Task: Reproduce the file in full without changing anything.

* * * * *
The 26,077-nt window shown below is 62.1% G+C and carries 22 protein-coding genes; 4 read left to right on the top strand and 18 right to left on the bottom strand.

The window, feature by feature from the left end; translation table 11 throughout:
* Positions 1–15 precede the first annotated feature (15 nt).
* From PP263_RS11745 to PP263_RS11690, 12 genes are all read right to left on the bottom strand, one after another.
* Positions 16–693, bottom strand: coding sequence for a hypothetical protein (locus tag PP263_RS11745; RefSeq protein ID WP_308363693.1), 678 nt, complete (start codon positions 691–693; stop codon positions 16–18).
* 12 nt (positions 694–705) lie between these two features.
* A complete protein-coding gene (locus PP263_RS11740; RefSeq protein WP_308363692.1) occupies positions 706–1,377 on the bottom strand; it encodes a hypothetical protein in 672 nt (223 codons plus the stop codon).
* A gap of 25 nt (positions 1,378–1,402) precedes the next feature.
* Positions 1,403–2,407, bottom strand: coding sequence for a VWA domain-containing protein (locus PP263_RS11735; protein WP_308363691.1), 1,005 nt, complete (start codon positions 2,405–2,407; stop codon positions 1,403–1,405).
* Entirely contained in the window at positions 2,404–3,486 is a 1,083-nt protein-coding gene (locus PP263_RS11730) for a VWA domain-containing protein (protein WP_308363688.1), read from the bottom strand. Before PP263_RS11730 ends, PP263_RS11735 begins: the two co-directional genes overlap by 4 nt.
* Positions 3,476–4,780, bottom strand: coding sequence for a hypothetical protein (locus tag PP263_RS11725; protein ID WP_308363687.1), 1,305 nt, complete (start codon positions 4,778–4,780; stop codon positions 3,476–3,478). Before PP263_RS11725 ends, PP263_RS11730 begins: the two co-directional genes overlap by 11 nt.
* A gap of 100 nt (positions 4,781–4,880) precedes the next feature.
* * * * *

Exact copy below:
The 26,077-nt window shown below is 62.1% G+C and carries 22 protein-coding genes; 4 read left to right on the top strand and 18 right to left on the bottom strand.

The window, feature by feature from the left end; translation table 11 throughout:
* Positions 1–15 precede the first annotated feature (15 nt).
* From PP263_RS11745 to PP263_RS11690, 12 genes are all read right to left on the bottom strand, one after another.
* Positions 16–693, bottom strand: coding sequence for a hypothetical protein (locus tag PP263_RS11745; RefSeq protein ID WP_308363693.1), 678 nt, complete (start codon positions 691–693; stop codon positions 16–18).
* 12 nt (positions 694–705) lie between these two features.
* A complete protein-coding gene (locus PP263_RS11740; RefSeq protein WP_308363692.1) occupies positions 706–1,377 on the bottom strand; it encodes a hypothetical protein in 672 nt (223 codons plus the stop codon).
* A gap of 25 nt (positions 1,378–1,402) precedes the next feature.
* Positions 1,403–2,407, bottom strand: coding sequence for a VWA domain-containing protein (locus PP263_RS11735; protein WP_308363691.1), 1,005 nt, complete (start codon positions 2,405–2,407; stop codon positions 1,403–1,405).
* Entirely contained in the window at positions 2,404–3,486 is a 1,083-nt protein-coding gene (locus PP263_RS11730) for a VWA domain-containing protein (protein WP_308363688.1), read from the bottom strand. Before PP263_RS11730 ends, PP263_RS11735 begins: the two co-directional genes overlap by 4 nt.
* Positions 3,476–4,780, bottom strand: coding sequence for a hypothetical protein (locus tag PP263_RS11725; protein ID WP_308363687.1), 1,305 nt, complete (start codon positions 4,778–4,780; stop codon positions 3,476–3,478). Before PP263_RS11725 ends, PP263_RS11730 begins: the two co-directional genes overlap by 11 nt.
* A gap of 100 nt (positions 4,781–4,880) precedes the next feature.